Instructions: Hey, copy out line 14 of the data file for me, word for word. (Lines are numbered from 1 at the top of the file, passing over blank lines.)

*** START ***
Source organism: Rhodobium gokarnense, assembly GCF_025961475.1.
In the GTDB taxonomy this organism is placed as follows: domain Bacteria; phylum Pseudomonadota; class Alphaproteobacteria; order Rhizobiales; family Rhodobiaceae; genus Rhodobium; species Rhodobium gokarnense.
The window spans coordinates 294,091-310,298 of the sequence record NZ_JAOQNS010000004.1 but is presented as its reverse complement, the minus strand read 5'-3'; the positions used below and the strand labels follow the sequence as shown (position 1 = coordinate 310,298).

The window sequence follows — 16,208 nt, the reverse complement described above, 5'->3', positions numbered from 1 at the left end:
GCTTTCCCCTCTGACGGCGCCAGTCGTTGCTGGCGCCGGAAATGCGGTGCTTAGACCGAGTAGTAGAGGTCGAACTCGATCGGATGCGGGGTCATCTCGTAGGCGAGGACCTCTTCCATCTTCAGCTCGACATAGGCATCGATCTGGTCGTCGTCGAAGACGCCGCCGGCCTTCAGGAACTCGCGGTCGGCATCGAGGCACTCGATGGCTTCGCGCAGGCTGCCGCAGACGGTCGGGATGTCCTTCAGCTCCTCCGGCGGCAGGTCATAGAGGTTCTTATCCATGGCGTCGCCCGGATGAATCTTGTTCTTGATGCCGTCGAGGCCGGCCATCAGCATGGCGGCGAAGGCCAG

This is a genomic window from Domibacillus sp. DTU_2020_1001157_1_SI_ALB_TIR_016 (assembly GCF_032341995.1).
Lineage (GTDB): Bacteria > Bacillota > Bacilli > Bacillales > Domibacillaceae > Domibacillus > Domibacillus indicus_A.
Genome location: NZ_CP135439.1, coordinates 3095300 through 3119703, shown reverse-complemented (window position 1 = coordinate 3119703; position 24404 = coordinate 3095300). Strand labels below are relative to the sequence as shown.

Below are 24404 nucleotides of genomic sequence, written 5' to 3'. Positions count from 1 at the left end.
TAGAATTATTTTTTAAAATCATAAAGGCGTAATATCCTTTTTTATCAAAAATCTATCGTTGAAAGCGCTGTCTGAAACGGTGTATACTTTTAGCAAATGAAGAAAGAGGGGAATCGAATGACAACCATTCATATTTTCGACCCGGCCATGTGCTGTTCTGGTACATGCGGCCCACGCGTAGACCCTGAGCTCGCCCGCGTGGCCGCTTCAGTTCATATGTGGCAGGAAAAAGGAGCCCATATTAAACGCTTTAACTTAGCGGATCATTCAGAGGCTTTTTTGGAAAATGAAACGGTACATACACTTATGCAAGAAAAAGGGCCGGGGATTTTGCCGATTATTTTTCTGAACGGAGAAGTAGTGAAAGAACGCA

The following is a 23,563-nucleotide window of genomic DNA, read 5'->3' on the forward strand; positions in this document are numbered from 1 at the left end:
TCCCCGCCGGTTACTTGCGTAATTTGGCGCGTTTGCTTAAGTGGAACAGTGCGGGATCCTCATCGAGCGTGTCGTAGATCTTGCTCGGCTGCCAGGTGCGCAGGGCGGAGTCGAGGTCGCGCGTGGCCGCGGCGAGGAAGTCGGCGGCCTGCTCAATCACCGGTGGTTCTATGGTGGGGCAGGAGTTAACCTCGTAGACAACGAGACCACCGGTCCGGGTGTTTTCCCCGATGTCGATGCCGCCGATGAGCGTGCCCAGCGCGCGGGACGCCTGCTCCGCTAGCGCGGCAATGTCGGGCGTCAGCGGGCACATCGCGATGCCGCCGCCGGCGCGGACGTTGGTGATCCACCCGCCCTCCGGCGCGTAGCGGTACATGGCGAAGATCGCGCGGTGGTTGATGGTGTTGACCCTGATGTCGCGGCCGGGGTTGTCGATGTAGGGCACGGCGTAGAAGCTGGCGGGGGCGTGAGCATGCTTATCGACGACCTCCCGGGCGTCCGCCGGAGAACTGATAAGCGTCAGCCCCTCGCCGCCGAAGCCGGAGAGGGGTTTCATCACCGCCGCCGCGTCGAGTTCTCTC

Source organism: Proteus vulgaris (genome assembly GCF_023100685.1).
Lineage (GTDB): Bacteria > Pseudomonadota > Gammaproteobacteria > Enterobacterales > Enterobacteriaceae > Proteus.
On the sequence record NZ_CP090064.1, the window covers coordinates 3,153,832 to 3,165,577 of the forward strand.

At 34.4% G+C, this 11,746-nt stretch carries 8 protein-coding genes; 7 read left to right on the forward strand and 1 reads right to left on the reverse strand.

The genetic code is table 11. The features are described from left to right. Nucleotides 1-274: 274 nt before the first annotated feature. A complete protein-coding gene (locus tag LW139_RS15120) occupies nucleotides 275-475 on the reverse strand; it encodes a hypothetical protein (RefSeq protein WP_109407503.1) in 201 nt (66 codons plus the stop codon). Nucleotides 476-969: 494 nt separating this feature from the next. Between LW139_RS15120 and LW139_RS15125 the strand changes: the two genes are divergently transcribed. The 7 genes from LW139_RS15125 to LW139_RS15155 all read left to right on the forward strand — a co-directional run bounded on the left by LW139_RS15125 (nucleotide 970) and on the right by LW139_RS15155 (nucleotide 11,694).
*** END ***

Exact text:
Lineage (GTDB): Bacteria > Pseudomonadota > Gammaproteobacteria > Enterobacterales > Enterobacteriaceae > Proteus.